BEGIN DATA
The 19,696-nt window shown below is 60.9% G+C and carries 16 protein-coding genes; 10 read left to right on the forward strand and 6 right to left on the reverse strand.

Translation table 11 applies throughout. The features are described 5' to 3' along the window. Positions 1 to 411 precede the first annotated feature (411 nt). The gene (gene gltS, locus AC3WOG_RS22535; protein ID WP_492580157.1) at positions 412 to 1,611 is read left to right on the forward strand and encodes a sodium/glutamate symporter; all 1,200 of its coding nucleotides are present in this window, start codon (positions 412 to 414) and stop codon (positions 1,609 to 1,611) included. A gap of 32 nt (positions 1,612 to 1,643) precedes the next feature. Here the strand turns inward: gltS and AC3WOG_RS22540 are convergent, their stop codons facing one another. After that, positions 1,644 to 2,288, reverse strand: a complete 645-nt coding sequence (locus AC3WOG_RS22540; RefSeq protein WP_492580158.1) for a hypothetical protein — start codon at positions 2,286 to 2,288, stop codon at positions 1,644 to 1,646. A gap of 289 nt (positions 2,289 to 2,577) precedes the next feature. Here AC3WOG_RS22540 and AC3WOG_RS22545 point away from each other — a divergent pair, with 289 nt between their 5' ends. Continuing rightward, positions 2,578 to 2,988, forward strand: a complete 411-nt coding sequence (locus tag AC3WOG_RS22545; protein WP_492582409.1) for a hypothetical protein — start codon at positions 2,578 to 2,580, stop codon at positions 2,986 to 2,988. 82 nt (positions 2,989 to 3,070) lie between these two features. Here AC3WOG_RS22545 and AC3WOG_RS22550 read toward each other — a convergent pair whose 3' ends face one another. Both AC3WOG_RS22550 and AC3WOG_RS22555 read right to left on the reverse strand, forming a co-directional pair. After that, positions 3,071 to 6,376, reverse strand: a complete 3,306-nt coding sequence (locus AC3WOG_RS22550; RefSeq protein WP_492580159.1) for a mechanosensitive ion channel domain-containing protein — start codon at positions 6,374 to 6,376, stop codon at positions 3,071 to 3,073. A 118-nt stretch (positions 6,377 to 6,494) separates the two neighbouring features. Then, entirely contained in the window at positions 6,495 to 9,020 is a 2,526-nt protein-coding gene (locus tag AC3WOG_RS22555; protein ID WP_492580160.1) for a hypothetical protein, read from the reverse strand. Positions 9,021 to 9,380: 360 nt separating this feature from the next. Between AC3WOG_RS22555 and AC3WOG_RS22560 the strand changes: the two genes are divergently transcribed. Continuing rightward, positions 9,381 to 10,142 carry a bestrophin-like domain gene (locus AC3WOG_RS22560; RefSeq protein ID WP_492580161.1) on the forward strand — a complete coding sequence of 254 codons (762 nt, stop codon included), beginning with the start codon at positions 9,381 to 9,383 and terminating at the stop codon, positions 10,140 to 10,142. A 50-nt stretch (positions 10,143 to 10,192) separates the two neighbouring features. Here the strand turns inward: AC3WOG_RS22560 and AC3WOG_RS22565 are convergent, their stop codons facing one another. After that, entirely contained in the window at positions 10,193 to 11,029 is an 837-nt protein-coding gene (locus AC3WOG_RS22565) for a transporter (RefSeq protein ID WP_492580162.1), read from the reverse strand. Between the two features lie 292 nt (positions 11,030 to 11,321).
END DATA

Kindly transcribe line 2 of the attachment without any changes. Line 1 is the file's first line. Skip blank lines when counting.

Translation table 11 applies throughout. The features are described 5' to 3' along the window. Positions 1 to 411 precede the first annotated feature (411 nt). The gene (gene gltS, locus AC3WOG_RS22535; protein ID WP_492580157.1) at positions 412 to 1,611 is read left to right on the forward strand and encodes a sodium/glutamate symporter; all 1,200 of its coding nucleotides are present in this window, start codon (positions 412 to 414) and stop codon (positions 1,609 to 1,611) included. A gap of 32 nt (positions 1,612 to 1,643) precedes the next feature. Here the strand turns inward: gltS and AC3WOG_RS22540 are convergent, their stop codons facing one another. After that, positions 1,644 to 2,288, reverse strand: a complete 645-nt coding sequence (locus AC3WOG_RS22540; RefSeq protein WP_492580158.1) for a hypothetical protein — start codon at positions 2,286 to 2,288, stop codon at positions 1,644 to 1,646. A gap of 289 nt (positions 2,289 to 2,577) precedes the next feature. Here AC3WOG_RS22540 and AC3WOG_RS22545 point away from each other — a divergent pair, with 289 nt between their 5' ends. Continuing rightward, positions 2,578 to 2,988, forward strand: a complete 411-nt coding sequence (locus tag AC3WOG_RS22545; protein WP_492582409.1) for a hypothetical protein — start codon at positions 2,578 to 2,580, stop codon at positions 2,986 to 2,988. 82 nt (positions 2,989 to 3,070) lie between these two features. Here AC3WOG_RS22545 and AC3WOG_RS22550 read toward each other — a convergent pair whose 3' ends face one another. Both AC3WOG_RS22550 and AC3WOG_RS22555 read right to left on the reverse strand, forming a co-directional pair. After that, positions 3,071 to 6,376, reverse strand: a complete 3,306-nt coding sequence (locus AC3WOG_RS22550; RefSeq protein WP_492580159.1) for a mechanosensitive ion channel domain-containing protein — start codon at positions 6,374 to 6,376, stop codon at positions 3,071 to 3,073. A 118-nt stretch (positions 6,377 to 6,494) separates the two neighbouring features. Then, entirely contained in the window at positions 6,495 to 9,020 is a 2,526-nt protein-coding gene (locus tag AC3WOG_RS22555; protein ID WP_492580160.1) for a hypothetical protein, read from the reverse strand. Positions 9,021 to 9,380: 360 nt separating this feature from the next. Between AC3WOG_RS22555 and AC3WOG_RS22560 the strand changes: the two genes are divergently transcribed. Continuing rightward, positions 9,381 to 10,142 carry a bestrophin-like domain gene (locus AC3WOG_RS22560; RefSeq protein ID WP_492580161.1) on the forward strand — a complete coding sequence of 254 codons (762 nt, stop codon included), beginning with the start codon at positions 9,381 to 9,383 and terminating at the stop codon, positions 10,140 to 10,142. A 50-nt stretch (positions 10,143 to 10,192) separates the two neighbouring features. Here the strand turns inward: AC3WOG_RS22560 and AC3WOG_RS22565 are convergent, their stop codons facing one another. After that, entirely contained in the window at positions 10,193 to 11,029 is an 837-nt protein-coding gene (locus AC3WOG_RS22565) for a transporter (RefSeq protein ID WP_492580162.1), read from the reverse strand. Between the two features lie 292 nt (positions 11,030 to 11,321).